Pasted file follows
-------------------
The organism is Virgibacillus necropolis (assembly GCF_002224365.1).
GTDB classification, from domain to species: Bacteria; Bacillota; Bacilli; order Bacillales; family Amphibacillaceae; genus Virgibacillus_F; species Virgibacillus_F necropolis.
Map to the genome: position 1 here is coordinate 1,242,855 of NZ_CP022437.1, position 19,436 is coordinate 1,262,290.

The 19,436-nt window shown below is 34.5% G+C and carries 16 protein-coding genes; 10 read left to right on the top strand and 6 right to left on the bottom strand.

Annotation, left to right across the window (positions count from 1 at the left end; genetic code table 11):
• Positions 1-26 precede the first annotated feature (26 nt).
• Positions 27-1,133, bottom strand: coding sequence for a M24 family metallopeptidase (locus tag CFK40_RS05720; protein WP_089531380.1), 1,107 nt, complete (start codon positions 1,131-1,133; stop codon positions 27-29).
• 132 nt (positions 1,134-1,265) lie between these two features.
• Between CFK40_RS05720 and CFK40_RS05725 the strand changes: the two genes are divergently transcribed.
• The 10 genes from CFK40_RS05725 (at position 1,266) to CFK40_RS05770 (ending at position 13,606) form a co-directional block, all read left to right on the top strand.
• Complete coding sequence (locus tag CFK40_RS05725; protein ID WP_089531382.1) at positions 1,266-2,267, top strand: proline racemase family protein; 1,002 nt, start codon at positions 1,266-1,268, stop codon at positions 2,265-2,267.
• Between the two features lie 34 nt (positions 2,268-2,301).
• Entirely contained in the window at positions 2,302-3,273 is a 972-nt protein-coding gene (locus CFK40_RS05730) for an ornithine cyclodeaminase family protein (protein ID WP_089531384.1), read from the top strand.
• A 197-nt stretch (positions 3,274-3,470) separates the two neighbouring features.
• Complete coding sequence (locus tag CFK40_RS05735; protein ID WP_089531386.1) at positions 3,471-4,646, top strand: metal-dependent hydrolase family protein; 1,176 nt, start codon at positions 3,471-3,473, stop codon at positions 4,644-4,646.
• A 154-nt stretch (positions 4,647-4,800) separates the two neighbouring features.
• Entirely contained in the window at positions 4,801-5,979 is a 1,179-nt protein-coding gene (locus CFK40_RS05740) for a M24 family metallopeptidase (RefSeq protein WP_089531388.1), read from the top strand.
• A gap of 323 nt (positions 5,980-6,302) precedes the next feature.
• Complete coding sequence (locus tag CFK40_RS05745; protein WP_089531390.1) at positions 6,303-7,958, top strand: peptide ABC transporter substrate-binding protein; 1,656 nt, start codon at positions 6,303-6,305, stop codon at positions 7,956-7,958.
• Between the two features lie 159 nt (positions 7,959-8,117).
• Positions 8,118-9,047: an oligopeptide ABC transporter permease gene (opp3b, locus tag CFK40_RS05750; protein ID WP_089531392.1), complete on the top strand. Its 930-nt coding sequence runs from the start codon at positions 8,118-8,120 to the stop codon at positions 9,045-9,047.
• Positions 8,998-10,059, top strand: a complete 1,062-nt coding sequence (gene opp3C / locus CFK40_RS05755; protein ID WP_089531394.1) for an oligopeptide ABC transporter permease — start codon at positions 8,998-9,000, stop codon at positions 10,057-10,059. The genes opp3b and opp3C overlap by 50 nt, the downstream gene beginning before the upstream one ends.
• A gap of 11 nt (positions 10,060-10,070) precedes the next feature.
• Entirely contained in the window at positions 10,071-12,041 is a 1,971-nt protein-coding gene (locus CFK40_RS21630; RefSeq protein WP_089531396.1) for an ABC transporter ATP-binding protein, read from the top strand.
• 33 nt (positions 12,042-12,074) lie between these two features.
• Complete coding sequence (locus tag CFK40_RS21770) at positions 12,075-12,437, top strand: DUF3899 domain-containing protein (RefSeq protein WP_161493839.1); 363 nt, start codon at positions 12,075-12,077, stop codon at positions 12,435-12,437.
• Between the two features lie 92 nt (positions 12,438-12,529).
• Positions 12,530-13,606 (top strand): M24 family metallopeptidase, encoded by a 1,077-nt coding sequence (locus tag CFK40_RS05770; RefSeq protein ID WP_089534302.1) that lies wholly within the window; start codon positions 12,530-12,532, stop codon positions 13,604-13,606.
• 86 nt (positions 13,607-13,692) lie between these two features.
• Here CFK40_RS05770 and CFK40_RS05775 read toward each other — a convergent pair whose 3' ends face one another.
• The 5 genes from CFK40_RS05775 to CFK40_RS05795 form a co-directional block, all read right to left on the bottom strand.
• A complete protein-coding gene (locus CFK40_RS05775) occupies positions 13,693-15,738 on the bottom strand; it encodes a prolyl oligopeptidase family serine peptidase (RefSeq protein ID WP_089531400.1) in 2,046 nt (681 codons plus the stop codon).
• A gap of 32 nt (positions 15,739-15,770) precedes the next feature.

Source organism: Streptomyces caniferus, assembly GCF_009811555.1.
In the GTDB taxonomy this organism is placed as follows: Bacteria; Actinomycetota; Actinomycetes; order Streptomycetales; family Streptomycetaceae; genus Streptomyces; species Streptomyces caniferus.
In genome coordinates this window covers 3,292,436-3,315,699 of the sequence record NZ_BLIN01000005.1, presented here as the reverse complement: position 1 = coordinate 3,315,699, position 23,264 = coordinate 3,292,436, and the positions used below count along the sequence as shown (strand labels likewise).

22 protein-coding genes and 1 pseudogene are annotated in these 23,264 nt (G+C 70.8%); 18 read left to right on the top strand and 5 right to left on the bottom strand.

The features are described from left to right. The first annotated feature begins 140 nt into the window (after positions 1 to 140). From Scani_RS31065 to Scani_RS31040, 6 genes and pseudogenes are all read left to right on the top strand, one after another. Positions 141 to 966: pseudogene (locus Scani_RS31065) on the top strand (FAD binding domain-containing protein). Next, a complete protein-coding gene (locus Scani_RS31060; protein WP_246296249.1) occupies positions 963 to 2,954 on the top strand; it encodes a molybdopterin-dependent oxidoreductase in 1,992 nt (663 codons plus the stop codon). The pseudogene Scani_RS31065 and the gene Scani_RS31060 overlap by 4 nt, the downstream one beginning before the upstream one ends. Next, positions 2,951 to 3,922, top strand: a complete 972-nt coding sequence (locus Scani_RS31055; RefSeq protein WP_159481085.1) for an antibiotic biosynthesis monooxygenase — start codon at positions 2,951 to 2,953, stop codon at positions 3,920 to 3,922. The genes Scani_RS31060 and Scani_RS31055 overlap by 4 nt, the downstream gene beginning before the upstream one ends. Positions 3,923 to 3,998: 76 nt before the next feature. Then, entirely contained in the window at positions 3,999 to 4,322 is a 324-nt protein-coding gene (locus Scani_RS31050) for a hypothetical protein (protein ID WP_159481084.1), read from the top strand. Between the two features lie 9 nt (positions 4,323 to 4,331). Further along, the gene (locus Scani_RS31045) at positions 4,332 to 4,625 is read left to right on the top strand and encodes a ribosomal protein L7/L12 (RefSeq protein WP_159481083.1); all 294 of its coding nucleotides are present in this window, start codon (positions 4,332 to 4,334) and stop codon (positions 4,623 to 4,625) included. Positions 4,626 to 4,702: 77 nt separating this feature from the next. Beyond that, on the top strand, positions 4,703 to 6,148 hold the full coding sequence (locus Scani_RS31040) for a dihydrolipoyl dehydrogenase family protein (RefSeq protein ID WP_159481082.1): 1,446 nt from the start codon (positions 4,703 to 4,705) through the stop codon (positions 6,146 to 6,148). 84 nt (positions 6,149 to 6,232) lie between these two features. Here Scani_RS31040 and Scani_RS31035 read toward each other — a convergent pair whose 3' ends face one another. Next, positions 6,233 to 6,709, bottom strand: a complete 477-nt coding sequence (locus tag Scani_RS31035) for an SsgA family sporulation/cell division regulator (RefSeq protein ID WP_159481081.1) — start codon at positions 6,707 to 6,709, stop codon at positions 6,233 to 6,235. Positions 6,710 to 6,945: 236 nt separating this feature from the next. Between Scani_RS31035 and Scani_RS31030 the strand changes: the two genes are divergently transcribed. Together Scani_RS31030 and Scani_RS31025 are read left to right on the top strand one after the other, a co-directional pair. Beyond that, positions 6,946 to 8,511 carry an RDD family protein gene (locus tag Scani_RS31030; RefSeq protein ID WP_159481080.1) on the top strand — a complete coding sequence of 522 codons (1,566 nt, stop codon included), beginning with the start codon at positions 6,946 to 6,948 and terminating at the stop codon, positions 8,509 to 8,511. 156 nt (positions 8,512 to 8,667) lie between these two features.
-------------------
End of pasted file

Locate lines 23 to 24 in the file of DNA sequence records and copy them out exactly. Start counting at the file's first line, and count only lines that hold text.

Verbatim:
• A gap of 11 nt (positions 10,060-10,070) precedes the next feature.
• Entirely contained in the window at positions 10,071-12,041 is a 1,971-nt protein-coding gene (locus CFK40_RS21630; RefSeq protein WP_089531396.1) for an ABC transporter ATP-binding protein, read from the top strand.